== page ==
The cliche comes from the fact that it's rather e...
The US Drug Enforcement Administration's decision to restrict prescription drugs containing hydrocodone (a popular opioid painkiller) was associated with a 'significant' increase in illicit trading of opioids through online markets, finds a study published by The BMJ today.
In this study, the term opioids refers to drugs that are usually available by prescription but here are sourced illegally through the dark net and are not prescribed by anyone.
The findings show that the proportion of sales of opioids through illicit markets doubled over the study period and sales of more potent opioids also increased. Overdose death rates have quadrupled in the US since 1999, and 40% of all deaths involve prescription opioids, which are primarily used for pain relief.
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Heres a full chapter out exploring my novel The Transhumanist Wager as part of a new book out called Ayn Rand and the Posthuman: http://link-springer-com-443.webvpn.jxutcm.edu.cn//9783-3 #transhumanism
In his novel The Transhumanist Wager, Zoltan Istvan recreates certain elements of Ayn Rands work, in order to advance an argument for transhumanism. Istvan sees the transhuman
Wait, was that 423 or 424? When youre stuck winding a transformer or coil that has more than a few hundred turns, youre going to want to spend some time on a winding jig. This video, embedded below, displays a simple but sufficient machine with a few twists.
The first elaboration is the addition of a shuttle that moves back and forth in sync with the main spindle to lay the windings down nice and smooth. Here, its tremendously simple a piece of threaded rod and a set of interchangeable wheels that are driven by a big o-ring belt. We love the low-tech solution of simply adding a twist into the belt to swap directions. We would have way overthought the mechanism.
But then the hack is the digital counter made out of an old calculator. Weve seen this before, of course, but heres a great real-world application.
Thanks [Jnis] for the tip!
As another step towards the long-awaited Xfce 4.14 desktop environment release, Xfdesktop 4.13.2 is now available as the latest development release for this important piece of the Xfce desktop stack...
Submitted via IRC for BoyceMagooglyMonkey
The music industry sees stream ripping as one of the largest piracy threats, worse than torrent sites or direct download portals.
The RIAA, IFPI, and BPI showed that they're serious about the issue when they filed legal action against YouTube-MP3, the largest stream ripping site at the time.
This case eventually resulted in a settlement where the site, once good for over a million daily visitors, agreed to shut down voluntarily last year.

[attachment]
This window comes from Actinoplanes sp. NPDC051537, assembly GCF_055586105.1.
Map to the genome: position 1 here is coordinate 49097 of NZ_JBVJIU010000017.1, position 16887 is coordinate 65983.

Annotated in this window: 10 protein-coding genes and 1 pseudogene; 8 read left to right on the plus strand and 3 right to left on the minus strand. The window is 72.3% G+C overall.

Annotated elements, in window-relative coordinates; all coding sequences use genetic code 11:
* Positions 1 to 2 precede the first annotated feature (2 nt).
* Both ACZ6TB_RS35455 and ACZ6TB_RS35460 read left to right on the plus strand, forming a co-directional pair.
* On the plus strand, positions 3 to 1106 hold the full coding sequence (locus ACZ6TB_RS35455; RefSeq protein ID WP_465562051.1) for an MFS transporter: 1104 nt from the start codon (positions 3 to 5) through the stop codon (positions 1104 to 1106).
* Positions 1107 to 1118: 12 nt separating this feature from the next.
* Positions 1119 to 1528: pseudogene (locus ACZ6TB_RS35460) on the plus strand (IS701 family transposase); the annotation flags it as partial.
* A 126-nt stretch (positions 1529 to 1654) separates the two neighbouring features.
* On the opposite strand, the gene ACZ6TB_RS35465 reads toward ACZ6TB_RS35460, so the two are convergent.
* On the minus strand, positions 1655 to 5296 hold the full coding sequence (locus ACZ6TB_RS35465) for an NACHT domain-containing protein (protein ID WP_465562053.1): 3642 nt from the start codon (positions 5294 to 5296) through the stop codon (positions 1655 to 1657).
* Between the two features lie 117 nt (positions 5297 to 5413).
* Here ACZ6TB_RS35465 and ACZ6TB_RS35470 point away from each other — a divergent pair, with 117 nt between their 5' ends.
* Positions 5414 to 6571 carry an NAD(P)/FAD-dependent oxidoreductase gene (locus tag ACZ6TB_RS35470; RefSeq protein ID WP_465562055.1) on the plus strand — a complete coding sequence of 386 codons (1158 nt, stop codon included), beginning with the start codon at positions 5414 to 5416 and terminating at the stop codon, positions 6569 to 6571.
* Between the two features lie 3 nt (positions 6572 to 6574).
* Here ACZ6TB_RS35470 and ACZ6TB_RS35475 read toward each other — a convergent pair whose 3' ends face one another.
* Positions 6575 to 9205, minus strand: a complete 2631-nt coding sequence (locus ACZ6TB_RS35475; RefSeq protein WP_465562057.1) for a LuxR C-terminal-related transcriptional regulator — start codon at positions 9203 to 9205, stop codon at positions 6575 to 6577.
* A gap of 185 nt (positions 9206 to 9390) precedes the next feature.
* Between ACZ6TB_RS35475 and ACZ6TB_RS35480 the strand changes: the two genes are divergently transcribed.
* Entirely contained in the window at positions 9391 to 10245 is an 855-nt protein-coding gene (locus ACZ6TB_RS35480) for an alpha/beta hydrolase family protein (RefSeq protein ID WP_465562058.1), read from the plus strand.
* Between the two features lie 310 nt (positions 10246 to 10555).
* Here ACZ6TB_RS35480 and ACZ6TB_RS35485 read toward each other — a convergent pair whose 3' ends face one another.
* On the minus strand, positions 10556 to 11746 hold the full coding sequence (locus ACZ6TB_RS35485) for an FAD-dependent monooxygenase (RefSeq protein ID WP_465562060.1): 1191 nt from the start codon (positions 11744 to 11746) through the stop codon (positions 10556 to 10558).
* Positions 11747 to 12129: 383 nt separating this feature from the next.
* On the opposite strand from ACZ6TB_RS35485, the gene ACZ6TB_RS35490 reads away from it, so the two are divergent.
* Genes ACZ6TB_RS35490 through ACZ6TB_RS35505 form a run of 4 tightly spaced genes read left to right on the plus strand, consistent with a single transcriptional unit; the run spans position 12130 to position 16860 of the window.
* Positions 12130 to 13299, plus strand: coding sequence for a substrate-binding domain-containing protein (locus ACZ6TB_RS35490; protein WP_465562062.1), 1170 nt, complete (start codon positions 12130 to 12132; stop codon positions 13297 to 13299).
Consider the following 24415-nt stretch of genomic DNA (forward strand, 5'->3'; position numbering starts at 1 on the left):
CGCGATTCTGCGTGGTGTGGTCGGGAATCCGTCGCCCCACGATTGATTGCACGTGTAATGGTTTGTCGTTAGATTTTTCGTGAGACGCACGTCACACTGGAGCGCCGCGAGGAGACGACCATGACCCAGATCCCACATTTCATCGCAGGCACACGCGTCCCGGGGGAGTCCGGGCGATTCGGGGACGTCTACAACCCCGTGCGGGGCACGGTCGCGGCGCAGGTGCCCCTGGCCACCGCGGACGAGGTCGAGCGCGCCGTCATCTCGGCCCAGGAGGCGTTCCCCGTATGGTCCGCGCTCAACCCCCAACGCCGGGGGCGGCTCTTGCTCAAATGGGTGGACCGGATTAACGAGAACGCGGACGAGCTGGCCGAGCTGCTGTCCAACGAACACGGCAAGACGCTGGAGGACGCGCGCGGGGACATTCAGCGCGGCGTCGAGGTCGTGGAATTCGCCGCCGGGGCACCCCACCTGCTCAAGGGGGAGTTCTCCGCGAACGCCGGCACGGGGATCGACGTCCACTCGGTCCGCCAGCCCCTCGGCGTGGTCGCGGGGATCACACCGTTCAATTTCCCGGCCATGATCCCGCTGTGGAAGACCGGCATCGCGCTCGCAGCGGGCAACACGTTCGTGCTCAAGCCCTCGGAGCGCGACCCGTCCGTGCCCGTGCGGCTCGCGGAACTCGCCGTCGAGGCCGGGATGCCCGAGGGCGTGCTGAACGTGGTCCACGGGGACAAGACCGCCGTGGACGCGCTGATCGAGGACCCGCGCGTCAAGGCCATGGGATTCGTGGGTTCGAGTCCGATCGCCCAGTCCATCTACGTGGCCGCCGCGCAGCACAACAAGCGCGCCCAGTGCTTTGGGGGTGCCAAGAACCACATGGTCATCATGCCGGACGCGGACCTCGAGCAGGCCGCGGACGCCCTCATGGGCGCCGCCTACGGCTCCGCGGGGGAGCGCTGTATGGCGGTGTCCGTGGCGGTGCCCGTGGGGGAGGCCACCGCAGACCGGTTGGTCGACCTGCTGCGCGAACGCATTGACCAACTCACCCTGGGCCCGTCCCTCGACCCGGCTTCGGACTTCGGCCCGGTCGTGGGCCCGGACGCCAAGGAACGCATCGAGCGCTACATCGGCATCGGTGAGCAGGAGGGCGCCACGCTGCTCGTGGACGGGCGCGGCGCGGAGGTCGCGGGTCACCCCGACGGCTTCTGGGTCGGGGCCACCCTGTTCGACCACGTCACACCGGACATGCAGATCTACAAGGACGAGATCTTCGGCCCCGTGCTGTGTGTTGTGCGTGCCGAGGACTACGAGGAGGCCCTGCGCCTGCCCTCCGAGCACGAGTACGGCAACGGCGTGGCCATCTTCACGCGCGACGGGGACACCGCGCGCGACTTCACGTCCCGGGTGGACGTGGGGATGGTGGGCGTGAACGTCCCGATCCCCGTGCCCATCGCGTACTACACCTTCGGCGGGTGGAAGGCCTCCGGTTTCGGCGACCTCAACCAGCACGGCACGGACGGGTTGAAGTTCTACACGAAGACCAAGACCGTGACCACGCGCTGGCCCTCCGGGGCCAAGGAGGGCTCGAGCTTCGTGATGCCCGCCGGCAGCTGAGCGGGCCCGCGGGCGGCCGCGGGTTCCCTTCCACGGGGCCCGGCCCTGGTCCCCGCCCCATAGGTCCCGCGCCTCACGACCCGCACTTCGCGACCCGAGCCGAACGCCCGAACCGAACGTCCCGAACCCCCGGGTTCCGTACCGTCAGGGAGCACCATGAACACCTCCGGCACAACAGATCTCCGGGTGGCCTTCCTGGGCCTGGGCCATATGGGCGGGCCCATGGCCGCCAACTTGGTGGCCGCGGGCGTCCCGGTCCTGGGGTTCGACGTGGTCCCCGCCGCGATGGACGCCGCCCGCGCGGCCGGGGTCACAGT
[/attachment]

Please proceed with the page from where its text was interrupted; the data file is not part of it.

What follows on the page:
YouTube-MP3's demise was a clear victory for the music groups, which swiftly identified their next targets, putting them under pressure, both in public and behind the scenes.
This week this appears to have taken its toll on several 'stream ripping' sites, which allowed users to download videos from YouTube and other platforms, with the option to convert files to MP3s.
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Submitted via IRC for SoyCow8093
The rate at which deepfake videos are advancing is both impressive and deeply unsettling. But researchers have described a new method for detecting a "telltale sign" of these manipulated videos, which map one person's face onto the body of another. It's a flaw even the average person would notice: a lack of blinking.
Researchers from the University at Albany, SUNY's computer science department recently published a paper titled "In Ictu Oculi: Exposing AI Generated Fake Face Videos by Detecting Eye Blinking." The paper details how they combined two neural networks to more effectively expose synthesized face videos, which often overlook "spontaneous and involuntary physiological activities such as breathing, pulse and eye movement."
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The first 4.18 prepatch is out, and the merge window has closed for this development cycle. "You may think it's still Saturday for me, and that I should give you one more day of merge window to send in some last-minute pull requests, but I know better. I'm in Japan, and it's Sunday here."
While 3D printing has been a great thing all by itself, it has also made electromechanical hardware a commodity item. Instead of raiding an old printer for motors and rods of unknown provenance, you can now buy everything very inexpensively due to the economy of scale and offshore manufacturing.
[Mr. Innovation] proves this point with his recent paper cutting machine which feeds and slices paper strips with user-selected width and quantity. He did steal one roller assembly from an old printer, but most of it is straight out of a 3D printer build. Theres NEMA stepper motors, modular motor driver boards, smooth rods, belts, and pulleys.